Marketing has changed beyond recognition during the past decade or so. The difference? Social media. Since Facebook exploded in the mid-2000s, the ability to speak directly to customers – rather than indirectly, through advertising or PR – has revolutionised how we do business.
It’s easy to see why social media has so much sway. It has the storytelling value of PR, the directness of email marketing and the power of advertising. Even so, it still needs to be tactically – and never at the expense of other marketing channels that continue to deliver proven results. At the end of the day, social media is an additional way of communicating, rather than a replacement.
Understanding how social media can open up fresh opportunities and it helps to reinforce your brand values.
For a customer-focussed business such as a builders’ merchant, social media provides plenty of ways to interact with your customers and potential customers.
This might be letting people know about new products, or how to make the most out of an old one. Blogs are great for sharing hints and tips, and really easy to link to in a tweet or Facebook post.
Videos are even better, as they deliver practical, real-time advice. Include members of your in-branch team, and it’ll help to position them as experts so that customers know they’ll deal with a familiar face next time they come in.
One of the common arguments against businesses using social media is that it gives unhappy customers a place to complain. True – but is that really a bad thing?
Those customers would be unhappy with or without social media. By allowing them to communicate directly with you, it means you’re aware of the issues and gives you a chance to address them, rather than risk losing that customer’s business without ever finding out why.
If you get complaints, a well-run Facebook or Twitter account can actively help you. Make sure you reply publically that you’ll look into their issues. Then you can take the conversation ‘off-line’ and deal with their query as appropriate. Once completed, thank them publically for bringing the issue to your attention and confirm it’s been dealt with. To anybody looking at the account, they’ll see how responsive and friendly you’ve been and adds to your branding as a customer-focussed business.
For builders’ merchants and other trade counter businesses, social media is a great tool for driving business through your doors.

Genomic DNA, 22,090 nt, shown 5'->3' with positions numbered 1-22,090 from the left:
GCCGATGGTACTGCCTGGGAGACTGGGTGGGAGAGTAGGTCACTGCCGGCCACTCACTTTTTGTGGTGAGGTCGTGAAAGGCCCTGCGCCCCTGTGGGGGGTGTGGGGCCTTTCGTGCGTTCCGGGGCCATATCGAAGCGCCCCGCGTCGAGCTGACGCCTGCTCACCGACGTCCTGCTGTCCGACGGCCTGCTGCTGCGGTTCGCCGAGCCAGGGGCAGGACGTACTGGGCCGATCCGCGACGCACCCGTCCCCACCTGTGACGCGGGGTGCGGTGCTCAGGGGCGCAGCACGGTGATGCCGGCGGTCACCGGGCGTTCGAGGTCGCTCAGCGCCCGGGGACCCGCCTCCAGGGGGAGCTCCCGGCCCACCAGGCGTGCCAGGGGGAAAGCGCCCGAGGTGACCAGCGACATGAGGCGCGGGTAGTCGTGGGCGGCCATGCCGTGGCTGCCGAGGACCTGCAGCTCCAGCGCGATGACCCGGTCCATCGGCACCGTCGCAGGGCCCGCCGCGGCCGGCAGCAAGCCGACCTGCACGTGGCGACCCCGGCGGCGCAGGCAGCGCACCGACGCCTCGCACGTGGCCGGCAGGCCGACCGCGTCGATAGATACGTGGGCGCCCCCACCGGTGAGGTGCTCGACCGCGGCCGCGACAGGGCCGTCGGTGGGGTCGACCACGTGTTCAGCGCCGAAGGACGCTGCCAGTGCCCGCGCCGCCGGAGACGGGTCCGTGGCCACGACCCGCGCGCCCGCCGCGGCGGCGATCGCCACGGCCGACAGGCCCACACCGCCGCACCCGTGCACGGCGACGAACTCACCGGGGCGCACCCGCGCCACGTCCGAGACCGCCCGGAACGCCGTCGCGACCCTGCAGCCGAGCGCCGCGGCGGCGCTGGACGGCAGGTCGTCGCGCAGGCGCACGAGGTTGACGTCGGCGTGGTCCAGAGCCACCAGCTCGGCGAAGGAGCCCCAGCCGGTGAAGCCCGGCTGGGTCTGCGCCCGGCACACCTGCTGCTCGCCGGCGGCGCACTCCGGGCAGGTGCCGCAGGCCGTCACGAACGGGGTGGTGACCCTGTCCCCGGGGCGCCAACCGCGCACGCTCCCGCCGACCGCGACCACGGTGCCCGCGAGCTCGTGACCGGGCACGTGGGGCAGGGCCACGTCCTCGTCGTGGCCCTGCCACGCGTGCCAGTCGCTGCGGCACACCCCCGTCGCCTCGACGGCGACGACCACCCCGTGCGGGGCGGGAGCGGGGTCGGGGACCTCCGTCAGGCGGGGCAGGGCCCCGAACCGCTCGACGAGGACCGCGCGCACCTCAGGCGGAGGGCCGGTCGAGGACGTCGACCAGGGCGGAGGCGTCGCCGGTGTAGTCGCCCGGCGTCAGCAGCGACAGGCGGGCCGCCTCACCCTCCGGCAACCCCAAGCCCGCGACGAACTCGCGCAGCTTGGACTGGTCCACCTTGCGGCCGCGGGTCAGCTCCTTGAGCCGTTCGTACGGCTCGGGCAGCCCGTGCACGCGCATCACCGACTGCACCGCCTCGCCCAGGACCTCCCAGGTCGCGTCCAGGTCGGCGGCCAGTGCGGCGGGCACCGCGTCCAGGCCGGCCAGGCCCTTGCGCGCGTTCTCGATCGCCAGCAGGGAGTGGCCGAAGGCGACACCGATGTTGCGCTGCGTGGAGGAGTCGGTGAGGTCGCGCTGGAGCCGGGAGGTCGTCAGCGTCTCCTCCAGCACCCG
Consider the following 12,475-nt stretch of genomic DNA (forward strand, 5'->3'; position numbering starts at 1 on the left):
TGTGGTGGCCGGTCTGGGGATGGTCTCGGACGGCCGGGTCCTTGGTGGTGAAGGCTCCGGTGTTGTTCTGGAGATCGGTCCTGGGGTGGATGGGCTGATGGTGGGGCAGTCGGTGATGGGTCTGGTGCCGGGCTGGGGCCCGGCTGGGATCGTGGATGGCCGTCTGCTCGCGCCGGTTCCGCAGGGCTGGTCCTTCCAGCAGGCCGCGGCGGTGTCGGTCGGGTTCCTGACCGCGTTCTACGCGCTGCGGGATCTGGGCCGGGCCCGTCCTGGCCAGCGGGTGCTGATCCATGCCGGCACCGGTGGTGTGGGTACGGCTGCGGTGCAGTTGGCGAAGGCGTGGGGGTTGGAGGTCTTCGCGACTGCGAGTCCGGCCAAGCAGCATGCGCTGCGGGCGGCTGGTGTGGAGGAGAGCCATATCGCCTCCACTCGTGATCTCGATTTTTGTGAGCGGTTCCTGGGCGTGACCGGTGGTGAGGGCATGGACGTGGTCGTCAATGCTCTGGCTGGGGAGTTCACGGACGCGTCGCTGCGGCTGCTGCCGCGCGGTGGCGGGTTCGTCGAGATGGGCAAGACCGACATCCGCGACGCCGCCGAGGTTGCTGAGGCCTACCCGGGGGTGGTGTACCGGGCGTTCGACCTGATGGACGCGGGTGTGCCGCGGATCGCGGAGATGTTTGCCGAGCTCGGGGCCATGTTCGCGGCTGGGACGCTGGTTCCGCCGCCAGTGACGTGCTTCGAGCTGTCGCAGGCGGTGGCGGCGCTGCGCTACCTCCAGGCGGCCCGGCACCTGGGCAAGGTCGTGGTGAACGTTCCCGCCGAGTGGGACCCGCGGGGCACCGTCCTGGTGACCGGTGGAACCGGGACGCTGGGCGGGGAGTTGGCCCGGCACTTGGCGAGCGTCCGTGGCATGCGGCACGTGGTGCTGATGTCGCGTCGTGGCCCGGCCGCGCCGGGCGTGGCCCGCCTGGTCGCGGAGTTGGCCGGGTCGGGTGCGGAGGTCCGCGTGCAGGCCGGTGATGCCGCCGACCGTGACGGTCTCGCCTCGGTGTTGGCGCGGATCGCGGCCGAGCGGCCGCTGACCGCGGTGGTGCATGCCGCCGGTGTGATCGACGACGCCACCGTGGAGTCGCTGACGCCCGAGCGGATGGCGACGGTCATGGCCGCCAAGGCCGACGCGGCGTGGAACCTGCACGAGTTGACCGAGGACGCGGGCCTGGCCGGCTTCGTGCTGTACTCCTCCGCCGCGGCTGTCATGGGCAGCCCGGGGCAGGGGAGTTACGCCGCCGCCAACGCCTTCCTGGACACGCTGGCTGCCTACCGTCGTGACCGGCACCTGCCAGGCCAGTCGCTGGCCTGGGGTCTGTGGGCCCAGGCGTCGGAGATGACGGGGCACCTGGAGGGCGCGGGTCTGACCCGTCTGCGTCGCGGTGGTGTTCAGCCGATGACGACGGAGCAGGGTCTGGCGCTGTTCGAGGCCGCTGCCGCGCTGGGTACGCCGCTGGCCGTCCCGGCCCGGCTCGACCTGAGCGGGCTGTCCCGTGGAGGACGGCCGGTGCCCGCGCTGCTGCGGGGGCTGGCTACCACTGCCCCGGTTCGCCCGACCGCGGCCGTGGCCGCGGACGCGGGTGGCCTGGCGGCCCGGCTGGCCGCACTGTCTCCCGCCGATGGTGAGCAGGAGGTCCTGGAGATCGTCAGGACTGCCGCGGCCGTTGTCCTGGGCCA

It can be as simple as posting your opening hours, especially during holiday periods when it’s important to give customers an idea of when they can pop in.
Beyond that, the use of offers and promotions can encourage customers to pay an extra visit – or, indeed, their very first visit. Facebook’s paid advertising options, especially ‘boosted posts,’ enable you to target messages to specific demographics such as builders or plumbers to raise awareness and encourage them to give you a try.
Speak the language
Social media has its own language of likes, hashtags, retweets and mentions.
Take advantage of the tools that Facebook and Twitter offer. They’ll help you to link to suppliers and partners to build online relationships – and hopefully encourage them to share your content to their own audiences. Likewise, when you share others’ messages, it shows that you’re an outward-looking brand with a sense of community. Hashtags, meanwhile, enable you to target messages to audiences who are searching for specific term.
Social media platforms also allow you to add website links and photos. Links will help drive traffic to your website and enhance your chances of making a sale. Photos will standout in a crowded social feed – they catch the eye and make it more likely for a user to stop and read your messages.
The clue’s in the name. ‘Social’ media allows you to speak to customers in a far more relaxed and informal way than adverts or press releases allow. That makes it a powerful tool for appealing to customers by using the same friendly conversation you’d hear over the trade counter.
The trick is to be sparing in the use of sales messages. Some of the best engagement on social media comes from posts about what staff members are up to, such as charity fundraising or sharing hobbies and activities.
Perhaps your team has a more unusual passion – at Balls2 Marketing, it’s all about cheese and we get great engagement for our #FridayCheeseClub. Aim for a nice blend of barter and banter – by reinforcing that personal connection, you’re actually likely to make that customer feel they want to do business with you in future without having to use the ‘hard sell.’
Simon Kinnear is director of communications at Balls2 Marketing.